The meteor was seen by my father Mr. Norman Appleton who current lives in England. A complete decription of his observations of the meteor is found on the link below. We have determined that the event was reported by three observers and that it took place on November 1st 1944 between 3pm and 4pm local time. Please email me (Philip Appleton) on firstname.lastname@example.org if you would like to contact the artist, or if you have new information to contribute the the story of this amazing event.
Based on his observations, we believe that the object was approximately 50-100 m in size and may have been transitioning from supersonic to sub-sonic at the time of observation. Evidence that it was subsonic comes from the fact that the trail does not show the usual bow-shock appearence of supersonic object (in this image), and that the sound he heard (which lasted several minutes after the meteor had crossed overhead and travelled almost to the horizon) was that of a powerful roaring sound like thunder. However, another image publish in a newspaper showed a V-shaped pattern indicating that it may have been supersonic for some of the time.
The city of
Bulawayo is one of
the larger cities in
modern Zimbabwe and the meteor seemed to be travelling south at a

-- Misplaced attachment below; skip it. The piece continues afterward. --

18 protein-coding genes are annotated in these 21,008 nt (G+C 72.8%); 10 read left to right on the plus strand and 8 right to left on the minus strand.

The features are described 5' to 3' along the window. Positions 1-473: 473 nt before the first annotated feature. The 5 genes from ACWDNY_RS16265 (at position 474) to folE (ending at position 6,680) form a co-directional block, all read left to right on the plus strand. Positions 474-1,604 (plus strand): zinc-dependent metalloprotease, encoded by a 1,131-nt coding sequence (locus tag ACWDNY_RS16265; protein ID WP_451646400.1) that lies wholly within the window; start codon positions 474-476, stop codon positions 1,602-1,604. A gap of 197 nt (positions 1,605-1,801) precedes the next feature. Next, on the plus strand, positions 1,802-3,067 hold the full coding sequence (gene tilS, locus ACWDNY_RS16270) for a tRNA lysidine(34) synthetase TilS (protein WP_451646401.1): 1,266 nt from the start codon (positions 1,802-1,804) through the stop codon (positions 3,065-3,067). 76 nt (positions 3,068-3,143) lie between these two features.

constant altitude (taking it over South Africa). The event was
witnessed by the residents of Bulawayo (the event was originally
referred to as an example of "Ball Lightening" in a newpaper report the
next day) who heard a loud bang which rattled windows in the city
, likely the first time a sonic boom
had been documented before the first supersonic aircraft had
flown! The event was also documented by several newspaper
reports and in an RAF Met. Office "Weather" report.
This is Norman Appleton's own description of what he saw:Norman Appleton's DESCRIPTION OF EVENT
Richard Wade is conducting research at the
University of Pretoria in South Africa. He has been working on his Ph.
D and has been investigating oral tradition that may have been
associated with this event. He was unaware of the picture and my
fathers description of the meteor until recently. Work is therefore
unfolding which may shed further light on what happened after the
meteor passed overhead on that sunny day in 1944! Stay tuned!